I recently came across a presentation on the ASQ website discussing the future of quality. ASQ's Executive Director and Chief Strategic Officer, Paul Borawski, breaks down ASQ's 2008 Future of Quality Study, and the seven key forces that will affect quality in years to come. I enjoyed watching this presentation and agreed with Borawski's seven key forces that are affecting quality in the United States. I think it is very important for people, especially members of ASQ, to recognize and plan for the future. With the advice from Paul Borawski, we can plan and better prepare for changes to come in the quality field.
First and foremost, the most prevalent concept driving quality is the idea of globalization. In order to survive in today's economy companies must integrate their communication, business, and resources. The regional and national boundaries are becoming nonexistent. Globalization is becoming standard in doing business.
The second key force Borawski mentions is social responsibility. With the 'green' movement that is occurring in today's society, it is important that companies do their part as well. People are paying more attention to carbon footprints, environmental issues and how socially responsible companies are acting. With so much attention on social responsibility, companies that ignore and neglect the environment will pay the price.
The third key force discusses the new dimensions for quality. This section deals with adaptability. People must be willing to change with the times, continue education through training, webinars, conferences, master degrees and so on. It's important to keep yourself on the cutting edge and in the loop of new technology. You cannot be a sitting duck in order to succeed.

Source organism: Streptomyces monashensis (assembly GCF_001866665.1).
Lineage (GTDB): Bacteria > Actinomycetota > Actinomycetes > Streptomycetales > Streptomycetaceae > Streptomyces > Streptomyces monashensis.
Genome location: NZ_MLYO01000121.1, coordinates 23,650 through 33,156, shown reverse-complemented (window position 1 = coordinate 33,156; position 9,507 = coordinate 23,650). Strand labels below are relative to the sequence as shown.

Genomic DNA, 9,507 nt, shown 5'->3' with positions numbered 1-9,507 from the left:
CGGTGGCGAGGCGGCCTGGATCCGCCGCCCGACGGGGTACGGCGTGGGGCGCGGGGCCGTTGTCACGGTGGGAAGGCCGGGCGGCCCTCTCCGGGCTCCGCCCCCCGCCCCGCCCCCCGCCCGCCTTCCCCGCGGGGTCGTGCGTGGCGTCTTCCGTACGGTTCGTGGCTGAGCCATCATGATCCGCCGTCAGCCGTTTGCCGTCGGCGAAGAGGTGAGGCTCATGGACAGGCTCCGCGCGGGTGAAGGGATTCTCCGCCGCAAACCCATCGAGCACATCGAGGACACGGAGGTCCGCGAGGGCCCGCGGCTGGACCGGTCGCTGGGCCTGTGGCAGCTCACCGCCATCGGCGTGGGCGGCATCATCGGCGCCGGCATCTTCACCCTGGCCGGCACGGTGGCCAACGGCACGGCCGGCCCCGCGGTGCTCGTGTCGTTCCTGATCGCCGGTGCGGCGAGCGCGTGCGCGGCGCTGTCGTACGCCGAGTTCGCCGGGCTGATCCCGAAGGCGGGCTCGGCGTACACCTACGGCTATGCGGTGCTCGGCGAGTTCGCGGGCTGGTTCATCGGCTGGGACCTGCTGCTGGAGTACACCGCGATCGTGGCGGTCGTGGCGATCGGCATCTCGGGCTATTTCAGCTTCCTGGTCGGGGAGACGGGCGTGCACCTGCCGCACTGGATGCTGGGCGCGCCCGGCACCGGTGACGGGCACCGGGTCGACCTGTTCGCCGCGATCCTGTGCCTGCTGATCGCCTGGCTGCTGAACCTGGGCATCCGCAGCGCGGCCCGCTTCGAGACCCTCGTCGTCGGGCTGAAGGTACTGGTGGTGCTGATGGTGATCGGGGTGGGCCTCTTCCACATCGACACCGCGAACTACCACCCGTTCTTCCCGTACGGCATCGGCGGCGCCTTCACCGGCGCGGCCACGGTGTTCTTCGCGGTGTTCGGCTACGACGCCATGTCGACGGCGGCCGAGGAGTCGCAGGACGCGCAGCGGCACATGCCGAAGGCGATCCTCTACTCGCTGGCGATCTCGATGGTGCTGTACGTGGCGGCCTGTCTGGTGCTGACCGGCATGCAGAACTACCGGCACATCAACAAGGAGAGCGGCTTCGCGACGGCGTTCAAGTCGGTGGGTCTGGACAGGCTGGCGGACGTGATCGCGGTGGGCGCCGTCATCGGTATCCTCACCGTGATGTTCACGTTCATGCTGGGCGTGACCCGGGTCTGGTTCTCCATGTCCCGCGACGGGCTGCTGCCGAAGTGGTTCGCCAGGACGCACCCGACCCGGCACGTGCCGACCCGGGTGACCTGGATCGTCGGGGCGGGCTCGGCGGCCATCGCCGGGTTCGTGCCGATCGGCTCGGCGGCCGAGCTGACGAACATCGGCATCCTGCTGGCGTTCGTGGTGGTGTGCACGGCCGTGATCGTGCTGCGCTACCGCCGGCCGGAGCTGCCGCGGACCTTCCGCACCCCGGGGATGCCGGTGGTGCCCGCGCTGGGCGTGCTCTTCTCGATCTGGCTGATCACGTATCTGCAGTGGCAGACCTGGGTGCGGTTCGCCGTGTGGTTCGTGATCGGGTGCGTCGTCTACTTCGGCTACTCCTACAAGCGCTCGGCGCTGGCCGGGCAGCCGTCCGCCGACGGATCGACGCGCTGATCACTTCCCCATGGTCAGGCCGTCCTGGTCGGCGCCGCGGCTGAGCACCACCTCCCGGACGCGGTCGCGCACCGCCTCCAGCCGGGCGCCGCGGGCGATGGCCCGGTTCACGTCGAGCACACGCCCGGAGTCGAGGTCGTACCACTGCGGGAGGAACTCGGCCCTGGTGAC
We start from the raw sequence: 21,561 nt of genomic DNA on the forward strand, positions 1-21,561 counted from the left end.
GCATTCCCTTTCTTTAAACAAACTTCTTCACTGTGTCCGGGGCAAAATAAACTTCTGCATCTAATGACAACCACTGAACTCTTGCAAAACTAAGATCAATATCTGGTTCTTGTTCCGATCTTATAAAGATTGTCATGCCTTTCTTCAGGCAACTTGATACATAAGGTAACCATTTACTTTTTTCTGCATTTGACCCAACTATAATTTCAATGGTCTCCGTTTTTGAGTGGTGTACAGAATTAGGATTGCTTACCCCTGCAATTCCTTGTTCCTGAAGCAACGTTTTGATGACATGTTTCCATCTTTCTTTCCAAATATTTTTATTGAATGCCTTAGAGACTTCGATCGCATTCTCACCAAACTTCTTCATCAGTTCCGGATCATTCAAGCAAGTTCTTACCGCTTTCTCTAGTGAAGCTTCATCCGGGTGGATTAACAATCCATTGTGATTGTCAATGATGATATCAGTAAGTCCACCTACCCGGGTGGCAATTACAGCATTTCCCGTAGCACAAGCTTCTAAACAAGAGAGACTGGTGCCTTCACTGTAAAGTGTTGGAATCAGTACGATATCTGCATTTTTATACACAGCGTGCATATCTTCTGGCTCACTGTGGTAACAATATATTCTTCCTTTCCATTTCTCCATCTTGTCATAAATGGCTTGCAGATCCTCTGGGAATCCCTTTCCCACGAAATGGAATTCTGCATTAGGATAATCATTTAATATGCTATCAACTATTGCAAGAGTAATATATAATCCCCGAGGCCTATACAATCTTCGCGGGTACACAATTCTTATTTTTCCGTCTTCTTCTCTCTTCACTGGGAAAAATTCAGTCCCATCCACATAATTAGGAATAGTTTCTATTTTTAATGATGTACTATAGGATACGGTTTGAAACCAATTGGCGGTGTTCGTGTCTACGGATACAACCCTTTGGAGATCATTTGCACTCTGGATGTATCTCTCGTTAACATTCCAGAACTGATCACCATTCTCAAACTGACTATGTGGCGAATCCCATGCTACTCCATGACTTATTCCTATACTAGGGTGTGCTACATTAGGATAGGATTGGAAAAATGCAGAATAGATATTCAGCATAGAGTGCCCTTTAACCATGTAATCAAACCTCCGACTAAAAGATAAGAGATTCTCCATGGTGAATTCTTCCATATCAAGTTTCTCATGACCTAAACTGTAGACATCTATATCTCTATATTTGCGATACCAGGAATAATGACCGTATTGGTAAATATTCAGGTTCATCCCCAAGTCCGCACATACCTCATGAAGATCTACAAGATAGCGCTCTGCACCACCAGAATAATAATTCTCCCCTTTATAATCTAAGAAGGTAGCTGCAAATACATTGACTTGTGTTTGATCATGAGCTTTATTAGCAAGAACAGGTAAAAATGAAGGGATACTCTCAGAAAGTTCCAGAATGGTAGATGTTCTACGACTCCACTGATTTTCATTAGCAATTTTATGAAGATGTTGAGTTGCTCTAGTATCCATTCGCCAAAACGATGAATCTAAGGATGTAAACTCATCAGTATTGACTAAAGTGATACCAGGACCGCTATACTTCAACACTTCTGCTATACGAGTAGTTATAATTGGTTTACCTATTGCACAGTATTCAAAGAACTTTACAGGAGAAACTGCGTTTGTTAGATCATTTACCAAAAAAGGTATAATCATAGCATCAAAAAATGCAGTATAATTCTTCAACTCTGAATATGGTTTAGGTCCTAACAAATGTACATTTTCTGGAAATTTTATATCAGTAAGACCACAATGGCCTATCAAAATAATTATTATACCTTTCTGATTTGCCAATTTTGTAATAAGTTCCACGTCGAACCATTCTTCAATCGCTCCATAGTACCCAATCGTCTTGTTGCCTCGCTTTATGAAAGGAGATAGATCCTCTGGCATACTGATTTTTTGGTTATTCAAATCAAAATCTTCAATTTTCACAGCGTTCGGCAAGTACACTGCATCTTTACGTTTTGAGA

Next is the aging population. In business, it is important to understand your market needs and your customer base. In today's society, it is important to recognize that the baby boomers generation is growing older and have different needs. This aging population is going to affect health care and social systems. With the aging population, we must address and adapt to new customer needs
The fifth driving force is health care. With the amount money invested and the ever present need for healthcare, it is important to address the quality of this field. Since this field is one that will be around for many years to come, it is worth spending the time, research and commitment to eliminating waste and old technology in this field. This force overlaps with the idea of globalization in the sense that healthcare systems can learn and integrate recourses with various health care systems.
The sixth driving force is environmental concern. This to me ties directly to social responsibility. It seems redundant to break these into two separate driving forces.
The seventh and final driving force is 21st Century Technology. This seems very similar to that mentioned in the new dimensions for quality section. Both cover the idea of keeping up with times and that quality is a living, breathing field.
Overall, I thought this was a very useful and important lecture to listen to. I appreciate the lecture and the advice given through the presentation of Paul Borawski.
Written by: Michelle Whelan